while most large enterprises recognise that energy input needs to be managed, currently only 30 percent do something about it." Reardon says the cost of Our-e-
Manager to businesses is around one per cent of their energy bills, depending on the number of sites they have.
Energy utilities co-operate in providing the required use and tariff information to clients. "Utilities recognise that customers want to be able to measure what they are buying and, increasingly, customers are saying to utilities that if they cannot provide the required information then they will deal with someone who can."
The program offers a greenhouse module that is a major selling feature for Energetics, as it gives businesses a means of measuring those of their greenhouse emissions that are attributable to the use of energy. "Energy use constitutes 90 percent of the emissions for most of our customers," Reardon explains.
Until recently there has been no need for companies to be aware of their greenhouse emissions. But according to Reardon, a combination of shareholder push and government pull has provided the incentive companies need to track their contributions of greenhouse gases.
The greenhouse module, an optional extra of Our-e-Manager which most clients elect to purchase, tracks emissions by breaking down energy inputs as accurately as possible, including purchases of green electricity, and applying relevant emission coefficients to them.
Clients may also add in non-energy related greenhouse emissions, if they possess that knowledge. "In most cases, companies have never before had the means to report to stakeholders what their emissions are," says Reardon and, in practice, when companies manage their energy inputs down the benefits are twofold they cut costs and they reduce their greenhouse emissions. Both results look good in the annual report.
"The Federal Government has made it clear that it will impose some kind of carbon cost across industry so this will become an issue," Reardon says. At the very least, large companies will have to acquire the means to track emissions and Reardon sees his product as a natural choice for many businesses.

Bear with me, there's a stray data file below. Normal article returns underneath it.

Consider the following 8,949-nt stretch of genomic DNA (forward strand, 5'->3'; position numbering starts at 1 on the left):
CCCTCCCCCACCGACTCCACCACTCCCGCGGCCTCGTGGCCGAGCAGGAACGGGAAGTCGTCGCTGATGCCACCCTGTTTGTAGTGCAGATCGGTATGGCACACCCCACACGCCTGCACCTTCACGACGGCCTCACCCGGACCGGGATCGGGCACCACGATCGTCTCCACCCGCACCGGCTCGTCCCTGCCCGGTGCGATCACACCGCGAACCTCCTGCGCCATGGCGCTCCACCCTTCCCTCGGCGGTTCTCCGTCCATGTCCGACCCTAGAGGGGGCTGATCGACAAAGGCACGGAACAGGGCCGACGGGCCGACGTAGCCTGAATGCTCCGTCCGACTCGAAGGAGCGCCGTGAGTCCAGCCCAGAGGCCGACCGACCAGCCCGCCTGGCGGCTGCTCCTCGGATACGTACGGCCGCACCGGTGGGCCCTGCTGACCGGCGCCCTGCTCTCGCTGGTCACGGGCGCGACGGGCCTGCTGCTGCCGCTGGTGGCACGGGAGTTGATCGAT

As well, he believes there is an economic trend towards managing all business costs, including environmental ones. "Anyone who spends a few millions on energy each year and who hasn't seriously looked at ways to manage that is
doing the wrong thing, in my view."
It has taken a long time for demand-side management of electricity, in particular, to catch on. Perhaps that is primarily due to its relatively low cost and its invisibility consumption achieves its most visible expression through monthly
Our-e-Manager increases the visibility of energy consumption and provides managers with simple time-based comparisons. When savings are effected the results can be seen.
So far the uptake of the product has been promising and Energetics clearly has a lot of faith in it. Purchasers include several of Australia's top 50 companies including Amcor, Goodman Fielder and a large bank.
Procurement company Cyberlinx recently implemented Our-e-Manager for a customer with 600 retail outlets nationally. CEO Christopher Deane says it was the enabling technology for "an innovative and extremely cost-effective"
energy contract between the customer and a major energy utility. Reardon believes the global market for energy management is potentially worth more than $20 billion and Our-e-Manager is well placed to gain a share of it.